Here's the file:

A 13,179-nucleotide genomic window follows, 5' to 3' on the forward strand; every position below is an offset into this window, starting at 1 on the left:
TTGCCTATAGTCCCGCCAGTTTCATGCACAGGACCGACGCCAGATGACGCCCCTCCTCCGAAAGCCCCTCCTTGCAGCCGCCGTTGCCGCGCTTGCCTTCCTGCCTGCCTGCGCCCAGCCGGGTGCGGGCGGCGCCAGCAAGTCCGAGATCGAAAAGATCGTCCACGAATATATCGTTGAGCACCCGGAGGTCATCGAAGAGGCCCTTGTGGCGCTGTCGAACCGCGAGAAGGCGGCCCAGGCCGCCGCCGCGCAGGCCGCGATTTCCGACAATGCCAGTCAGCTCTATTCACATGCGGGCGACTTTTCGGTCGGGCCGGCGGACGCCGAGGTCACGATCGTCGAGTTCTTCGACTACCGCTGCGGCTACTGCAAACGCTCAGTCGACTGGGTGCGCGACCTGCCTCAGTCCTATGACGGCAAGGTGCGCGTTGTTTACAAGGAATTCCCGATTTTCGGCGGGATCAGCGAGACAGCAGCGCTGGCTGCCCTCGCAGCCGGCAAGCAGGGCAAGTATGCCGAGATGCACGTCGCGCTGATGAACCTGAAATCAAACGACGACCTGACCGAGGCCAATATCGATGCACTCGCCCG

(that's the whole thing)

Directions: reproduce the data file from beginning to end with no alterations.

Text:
A 13,179-nucleotide genomic window follows, 5' to 3' on the forward strand; every position below is an offset into this window, starting at 1 on the left:
TTGCCTATAGTCCCGCCAGTTTCATGCACAGGACCGACGCCAGATGACGCCCCTCCTCCGAAAGCCCCTCCTTGCAGCCGCCGTTGCCGCGCTTGCCTTCCTGCCTGCCTGCGCCCAGCCGGGTGCGGGCGGCGCCAGCAAGTCCGAGATCGAAAAGATCGTCCACGAATATATCGTTGAGCACCCGGAGGTCATCGAAGAGGCCCTTGTGGCGCTGTCGAACCGCGAGAAGGCGGCCCAGGCCGCCGCCGCGCAGGCCGCGATTTCCGACAATGCCAGTCAGCTCTATTCACATGCGGGCGACTTTTCGGTCGGGCCGGCGGACGCCGAGGTCACGATCGTCGAGTTCTTCGACTACCGCTGCGGCTACTGCAAACGCTCAGTCGACTGGGTGCGCGACCTGCCTCAGTCCTATGACGGCAAGGTGCGCGTTGTTTACAAGGAATTCCCGATTTTCGGCGGGATCAGCGAGACAGCAGCGCTGGCTGCCCTCGCAGCCGGCAAGCAGGGCAAGTATGCCGAGATGCACGTCGCGCTGATGAACCTGAAATCAAACGACGACCTGACCGAGGCCAATATCGATGCACTCGCCCG